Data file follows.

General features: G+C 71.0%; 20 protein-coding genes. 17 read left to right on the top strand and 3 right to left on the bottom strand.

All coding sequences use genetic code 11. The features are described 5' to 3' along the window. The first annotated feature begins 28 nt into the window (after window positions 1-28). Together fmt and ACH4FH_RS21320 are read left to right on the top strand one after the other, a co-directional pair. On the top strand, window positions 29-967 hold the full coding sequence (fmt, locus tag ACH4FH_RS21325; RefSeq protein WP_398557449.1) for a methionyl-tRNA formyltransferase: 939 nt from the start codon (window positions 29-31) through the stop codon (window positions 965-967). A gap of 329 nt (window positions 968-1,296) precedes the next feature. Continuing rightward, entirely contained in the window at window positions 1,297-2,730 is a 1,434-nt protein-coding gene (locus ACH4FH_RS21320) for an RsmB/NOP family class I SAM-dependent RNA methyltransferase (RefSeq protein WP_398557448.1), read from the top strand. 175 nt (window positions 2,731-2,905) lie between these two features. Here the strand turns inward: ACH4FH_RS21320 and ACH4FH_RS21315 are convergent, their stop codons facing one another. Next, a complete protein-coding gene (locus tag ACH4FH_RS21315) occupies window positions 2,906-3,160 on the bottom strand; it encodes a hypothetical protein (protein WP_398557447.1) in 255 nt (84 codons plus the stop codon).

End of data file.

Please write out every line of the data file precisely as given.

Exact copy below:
General features: G+C 71.0%; 20 protein-coding genes. 17 read left to right on the top strand and 3 right to left on the bottom strand.

All coding sequences use genetic code 11. The features are described 5' to 3' along the window. The first annotated feature begins 28 nt into the window (after window positions 1-28). Together fmt and ACH4FH_RS21320 are read left to right on the top strand one after the other, a co-directional pair. On the top strand, window positions 29-967 hold the full coding sequence (fmt, locus tag ACH4FH_RS21325; RefSeq protein WP_398557449.1) for a methionyl-tRNA formyltransferase: 939 nt from the start codon (window positions 29-31) through the stop codon (window positions 965-967). A gap of 329 nt (window positions 968-1,296) precedes the next feature. Continuing rightward, entirely contained in the window at window positions 1,297-2,730 is a 1,434-nt protein-coding gene (locus ACH4FH_RS21320) for an RsmB/NOP family class I SAM-dependent RNA methyltransferase (RefSeq protein WP_398557448.1), read from the top strand. 175 nt (window positions 2,731-2,905) lie between these two features. Here the strand turns inward: ACH4FH_RS21320 and ACH4FH_RS21315 are convergent, their stop codons facing one another. Next, a complete protein-coding gene (locus tag ACH4FH_RS21315) occupies window positions 2,906-3,160 on the bottom strand; it encodes a hypothetical protein (protein WP_398557447.1) in 255 nt (84 codons plus the stop codon).